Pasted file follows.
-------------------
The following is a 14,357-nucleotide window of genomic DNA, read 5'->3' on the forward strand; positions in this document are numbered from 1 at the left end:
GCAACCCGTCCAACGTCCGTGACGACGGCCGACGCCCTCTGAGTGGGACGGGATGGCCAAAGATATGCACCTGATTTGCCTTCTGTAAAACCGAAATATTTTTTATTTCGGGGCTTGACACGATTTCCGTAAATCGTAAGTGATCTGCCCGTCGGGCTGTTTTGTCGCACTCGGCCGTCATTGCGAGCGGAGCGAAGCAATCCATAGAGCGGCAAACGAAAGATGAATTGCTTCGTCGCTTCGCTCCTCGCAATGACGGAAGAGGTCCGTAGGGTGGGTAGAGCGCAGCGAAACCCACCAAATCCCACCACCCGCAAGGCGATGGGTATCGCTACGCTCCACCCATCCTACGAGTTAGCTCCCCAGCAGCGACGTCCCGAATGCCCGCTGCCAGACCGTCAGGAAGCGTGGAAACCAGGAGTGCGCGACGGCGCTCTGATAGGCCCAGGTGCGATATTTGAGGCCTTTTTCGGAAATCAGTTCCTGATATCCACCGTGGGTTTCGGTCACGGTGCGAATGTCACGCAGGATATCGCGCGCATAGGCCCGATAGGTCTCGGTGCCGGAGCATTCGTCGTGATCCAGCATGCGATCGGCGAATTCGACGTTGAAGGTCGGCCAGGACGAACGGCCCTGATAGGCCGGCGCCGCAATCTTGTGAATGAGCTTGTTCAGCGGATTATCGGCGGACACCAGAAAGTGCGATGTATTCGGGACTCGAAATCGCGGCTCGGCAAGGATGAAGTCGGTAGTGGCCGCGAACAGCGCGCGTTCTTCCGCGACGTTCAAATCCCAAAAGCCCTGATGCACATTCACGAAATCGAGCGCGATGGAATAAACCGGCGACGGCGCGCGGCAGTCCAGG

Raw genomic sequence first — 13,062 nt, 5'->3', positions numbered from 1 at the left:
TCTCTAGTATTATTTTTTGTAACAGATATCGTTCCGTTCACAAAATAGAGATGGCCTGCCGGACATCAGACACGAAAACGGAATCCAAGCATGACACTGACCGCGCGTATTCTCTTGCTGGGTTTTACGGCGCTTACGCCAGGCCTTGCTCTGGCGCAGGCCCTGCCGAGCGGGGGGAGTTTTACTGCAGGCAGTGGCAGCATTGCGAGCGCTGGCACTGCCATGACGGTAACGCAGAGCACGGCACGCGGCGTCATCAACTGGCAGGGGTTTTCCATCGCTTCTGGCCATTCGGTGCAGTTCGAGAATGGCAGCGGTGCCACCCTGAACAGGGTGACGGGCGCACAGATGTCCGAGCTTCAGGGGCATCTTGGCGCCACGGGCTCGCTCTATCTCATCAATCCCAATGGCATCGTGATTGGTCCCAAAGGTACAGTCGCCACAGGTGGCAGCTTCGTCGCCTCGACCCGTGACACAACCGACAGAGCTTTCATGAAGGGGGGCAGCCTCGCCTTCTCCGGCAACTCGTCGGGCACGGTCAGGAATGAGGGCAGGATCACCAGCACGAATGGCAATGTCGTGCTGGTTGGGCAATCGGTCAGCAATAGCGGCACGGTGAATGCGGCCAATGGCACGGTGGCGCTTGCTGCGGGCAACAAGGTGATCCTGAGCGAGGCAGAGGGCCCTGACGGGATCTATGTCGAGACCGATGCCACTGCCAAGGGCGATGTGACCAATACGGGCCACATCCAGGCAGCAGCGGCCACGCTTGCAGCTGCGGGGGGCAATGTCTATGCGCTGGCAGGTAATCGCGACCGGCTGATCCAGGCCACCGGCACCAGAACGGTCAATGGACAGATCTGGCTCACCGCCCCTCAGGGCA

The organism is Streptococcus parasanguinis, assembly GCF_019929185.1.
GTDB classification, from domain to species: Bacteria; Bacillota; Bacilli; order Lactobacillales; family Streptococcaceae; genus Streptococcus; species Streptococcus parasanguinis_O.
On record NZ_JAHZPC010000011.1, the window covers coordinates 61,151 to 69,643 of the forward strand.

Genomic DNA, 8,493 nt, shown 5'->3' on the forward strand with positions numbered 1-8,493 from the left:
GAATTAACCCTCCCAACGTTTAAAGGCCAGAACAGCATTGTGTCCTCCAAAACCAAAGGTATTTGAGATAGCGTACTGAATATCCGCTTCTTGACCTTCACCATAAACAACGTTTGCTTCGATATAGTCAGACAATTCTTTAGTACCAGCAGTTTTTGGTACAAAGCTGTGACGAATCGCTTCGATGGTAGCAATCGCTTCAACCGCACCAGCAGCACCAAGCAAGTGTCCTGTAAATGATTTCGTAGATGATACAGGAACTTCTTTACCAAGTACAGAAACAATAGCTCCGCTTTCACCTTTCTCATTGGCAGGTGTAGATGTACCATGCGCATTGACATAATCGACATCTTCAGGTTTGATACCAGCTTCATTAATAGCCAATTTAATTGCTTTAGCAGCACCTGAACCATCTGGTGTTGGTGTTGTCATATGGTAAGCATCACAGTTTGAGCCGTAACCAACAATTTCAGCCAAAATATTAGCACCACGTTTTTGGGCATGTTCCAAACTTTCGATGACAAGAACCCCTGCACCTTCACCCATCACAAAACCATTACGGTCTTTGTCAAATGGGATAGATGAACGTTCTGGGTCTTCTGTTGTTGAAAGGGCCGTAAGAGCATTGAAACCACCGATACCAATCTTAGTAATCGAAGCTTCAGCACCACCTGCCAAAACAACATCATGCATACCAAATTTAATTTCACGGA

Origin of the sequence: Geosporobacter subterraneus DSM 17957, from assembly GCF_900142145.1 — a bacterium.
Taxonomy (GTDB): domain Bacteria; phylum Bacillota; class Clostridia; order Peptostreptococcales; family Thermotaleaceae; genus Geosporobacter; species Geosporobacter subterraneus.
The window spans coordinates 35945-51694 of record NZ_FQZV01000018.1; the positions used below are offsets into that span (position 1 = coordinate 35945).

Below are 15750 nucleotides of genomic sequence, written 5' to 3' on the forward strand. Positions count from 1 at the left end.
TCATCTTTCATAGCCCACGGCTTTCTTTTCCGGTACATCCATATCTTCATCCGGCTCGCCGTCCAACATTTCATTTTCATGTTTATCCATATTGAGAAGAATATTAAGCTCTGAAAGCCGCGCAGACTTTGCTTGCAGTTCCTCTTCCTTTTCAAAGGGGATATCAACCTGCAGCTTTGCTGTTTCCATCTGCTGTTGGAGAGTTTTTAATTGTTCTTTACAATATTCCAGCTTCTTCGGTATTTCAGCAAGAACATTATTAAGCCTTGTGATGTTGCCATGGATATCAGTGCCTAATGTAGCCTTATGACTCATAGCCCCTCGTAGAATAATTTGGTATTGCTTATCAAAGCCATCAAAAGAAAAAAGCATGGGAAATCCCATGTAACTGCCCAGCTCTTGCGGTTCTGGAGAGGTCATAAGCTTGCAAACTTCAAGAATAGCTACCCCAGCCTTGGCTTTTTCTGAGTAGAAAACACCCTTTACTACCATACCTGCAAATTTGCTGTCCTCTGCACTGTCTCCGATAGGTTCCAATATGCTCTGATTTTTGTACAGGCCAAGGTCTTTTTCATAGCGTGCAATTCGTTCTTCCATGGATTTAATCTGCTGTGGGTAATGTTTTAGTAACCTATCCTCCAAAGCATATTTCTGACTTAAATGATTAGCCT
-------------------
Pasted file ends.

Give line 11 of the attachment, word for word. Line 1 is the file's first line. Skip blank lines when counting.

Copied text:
Taxonomy (GTDB): domain Bacteria; phylum Bacillota; class Clostridia; order Peptostreptococcales; family Thermotaleaceae; genus Geosporobacter; species Geosporobacter subterraneus.